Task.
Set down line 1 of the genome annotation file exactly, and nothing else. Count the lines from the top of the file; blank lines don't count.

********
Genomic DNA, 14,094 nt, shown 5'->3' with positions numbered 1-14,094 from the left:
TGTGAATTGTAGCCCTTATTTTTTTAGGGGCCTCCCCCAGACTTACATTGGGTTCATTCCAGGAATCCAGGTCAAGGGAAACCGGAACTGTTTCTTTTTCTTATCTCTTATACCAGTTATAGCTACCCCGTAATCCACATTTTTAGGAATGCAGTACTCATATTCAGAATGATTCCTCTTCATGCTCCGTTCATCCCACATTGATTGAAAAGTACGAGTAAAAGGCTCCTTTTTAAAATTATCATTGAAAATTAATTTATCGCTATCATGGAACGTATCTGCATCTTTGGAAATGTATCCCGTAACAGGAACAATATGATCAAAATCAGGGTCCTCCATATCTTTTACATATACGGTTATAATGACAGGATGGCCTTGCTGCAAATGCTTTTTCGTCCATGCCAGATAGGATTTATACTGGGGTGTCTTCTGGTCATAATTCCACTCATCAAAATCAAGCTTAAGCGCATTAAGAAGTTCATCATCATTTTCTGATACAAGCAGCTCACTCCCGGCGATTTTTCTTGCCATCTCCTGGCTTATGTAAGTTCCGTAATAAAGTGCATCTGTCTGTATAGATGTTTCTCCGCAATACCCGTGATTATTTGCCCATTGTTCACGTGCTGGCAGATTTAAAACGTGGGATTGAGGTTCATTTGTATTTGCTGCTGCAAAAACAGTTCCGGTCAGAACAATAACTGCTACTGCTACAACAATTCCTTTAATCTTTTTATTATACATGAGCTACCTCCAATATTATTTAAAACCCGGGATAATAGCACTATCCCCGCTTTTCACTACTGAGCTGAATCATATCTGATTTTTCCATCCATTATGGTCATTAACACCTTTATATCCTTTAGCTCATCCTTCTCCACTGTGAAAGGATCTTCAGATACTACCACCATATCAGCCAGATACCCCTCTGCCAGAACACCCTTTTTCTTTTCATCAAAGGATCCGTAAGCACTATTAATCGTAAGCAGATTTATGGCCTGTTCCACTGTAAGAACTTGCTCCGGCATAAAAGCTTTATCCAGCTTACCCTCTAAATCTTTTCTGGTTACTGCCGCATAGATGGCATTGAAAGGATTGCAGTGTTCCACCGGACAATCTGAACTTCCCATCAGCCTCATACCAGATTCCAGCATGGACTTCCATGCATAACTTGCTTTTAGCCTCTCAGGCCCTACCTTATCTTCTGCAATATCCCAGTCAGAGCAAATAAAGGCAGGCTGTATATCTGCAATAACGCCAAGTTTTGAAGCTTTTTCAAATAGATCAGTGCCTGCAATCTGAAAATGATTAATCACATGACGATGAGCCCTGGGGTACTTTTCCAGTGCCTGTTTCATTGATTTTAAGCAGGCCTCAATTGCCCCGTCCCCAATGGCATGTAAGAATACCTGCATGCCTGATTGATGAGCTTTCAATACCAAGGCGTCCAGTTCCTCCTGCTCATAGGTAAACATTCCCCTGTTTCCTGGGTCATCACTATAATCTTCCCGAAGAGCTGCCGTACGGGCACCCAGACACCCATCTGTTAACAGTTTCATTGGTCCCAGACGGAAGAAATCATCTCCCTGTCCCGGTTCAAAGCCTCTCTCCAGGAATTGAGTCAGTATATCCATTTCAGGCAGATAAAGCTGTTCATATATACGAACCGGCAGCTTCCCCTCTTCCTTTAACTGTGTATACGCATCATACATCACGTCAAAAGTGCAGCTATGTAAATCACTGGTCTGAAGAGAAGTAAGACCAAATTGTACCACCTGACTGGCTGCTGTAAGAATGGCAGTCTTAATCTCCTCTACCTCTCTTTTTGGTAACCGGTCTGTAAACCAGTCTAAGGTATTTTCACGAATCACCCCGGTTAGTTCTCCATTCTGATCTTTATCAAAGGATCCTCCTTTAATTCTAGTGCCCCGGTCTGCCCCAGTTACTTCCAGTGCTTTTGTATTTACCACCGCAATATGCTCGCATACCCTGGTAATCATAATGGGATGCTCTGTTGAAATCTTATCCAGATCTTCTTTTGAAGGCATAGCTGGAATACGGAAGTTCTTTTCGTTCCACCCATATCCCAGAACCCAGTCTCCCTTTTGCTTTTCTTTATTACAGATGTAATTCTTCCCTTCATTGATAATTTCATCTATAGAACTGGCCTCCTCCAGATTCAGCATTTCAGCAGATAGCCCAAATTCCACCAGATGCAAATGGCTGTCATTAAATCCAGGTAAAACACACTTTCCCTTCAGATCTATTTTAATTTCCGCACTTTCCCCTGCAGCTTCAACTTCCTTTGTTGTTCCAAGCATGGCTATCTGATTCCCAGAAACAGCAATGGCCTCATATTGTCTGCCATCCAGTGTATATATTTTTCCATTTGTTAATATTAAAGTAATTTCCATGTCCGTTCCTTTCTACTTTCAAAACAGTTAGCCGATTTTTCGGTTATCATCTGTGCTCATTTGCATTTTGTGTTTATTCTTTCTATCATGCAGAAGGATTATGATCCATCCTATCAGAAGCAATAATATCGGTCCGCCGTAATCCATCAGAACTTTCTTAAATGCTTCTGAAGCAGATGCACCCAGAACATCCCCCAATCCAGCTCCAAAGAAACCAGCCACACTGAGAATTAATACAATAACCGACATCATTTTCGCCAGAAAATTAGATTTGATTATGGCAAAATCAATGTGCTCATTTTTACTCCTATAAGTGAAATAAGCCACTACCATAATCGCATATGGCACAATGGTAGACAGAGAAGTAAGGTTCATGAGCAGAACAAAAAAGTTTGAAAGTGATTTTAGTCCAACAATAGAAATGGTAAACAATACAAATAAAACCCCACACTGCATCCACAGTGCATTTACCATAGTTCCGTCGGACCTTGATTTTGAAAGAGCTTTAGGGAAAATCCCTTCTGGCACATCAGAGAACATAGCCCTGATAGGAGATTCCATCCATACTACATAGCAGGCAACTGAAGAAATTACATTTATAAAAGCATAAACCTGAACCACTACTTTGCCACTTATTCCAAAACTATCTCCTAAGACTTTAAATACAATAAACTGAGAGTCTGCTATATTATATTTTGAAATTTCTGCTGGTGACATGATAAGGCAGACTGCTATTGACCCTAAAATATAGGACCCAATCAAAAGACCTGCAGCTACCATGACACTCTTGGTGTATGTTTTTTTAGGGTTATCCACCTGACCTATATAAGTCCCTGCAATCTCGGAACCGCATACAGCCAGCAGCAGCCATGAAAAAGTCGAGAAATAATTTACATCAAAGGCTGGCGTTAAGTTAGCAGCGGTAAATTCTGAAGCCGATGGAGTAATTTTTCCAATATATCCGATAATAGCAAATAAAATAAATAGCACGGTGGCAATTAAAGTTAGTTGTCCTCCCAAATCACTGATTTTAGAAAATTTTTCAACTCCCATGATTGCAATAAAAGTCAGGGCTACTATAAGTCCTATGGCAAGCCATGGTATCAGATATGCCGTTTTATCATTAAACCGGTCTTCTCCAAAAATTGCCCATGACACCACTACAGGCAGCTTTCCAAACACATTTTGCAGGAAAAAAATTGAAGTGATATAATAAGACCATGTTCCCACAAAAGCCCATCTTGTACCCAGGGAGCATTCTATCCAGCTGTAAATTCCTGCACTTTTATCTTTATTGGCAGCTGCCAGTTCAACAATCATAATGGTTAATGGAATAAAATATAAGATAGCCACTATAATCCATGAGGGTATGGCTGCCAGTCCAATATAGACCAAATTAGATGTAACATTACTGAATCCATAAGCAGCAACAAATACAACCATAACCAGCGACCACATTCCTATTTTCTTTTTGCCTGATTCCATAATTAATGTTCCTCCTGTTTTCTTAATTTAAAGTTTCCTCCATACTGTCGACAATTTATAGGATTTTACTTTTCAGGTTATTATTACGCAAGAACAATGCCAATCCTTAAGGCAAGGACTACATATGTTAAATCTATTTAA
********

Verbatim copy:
Genomic DNA, 14,094 nt, shown 5'->3' with positions numbered 1-14,094 from the left: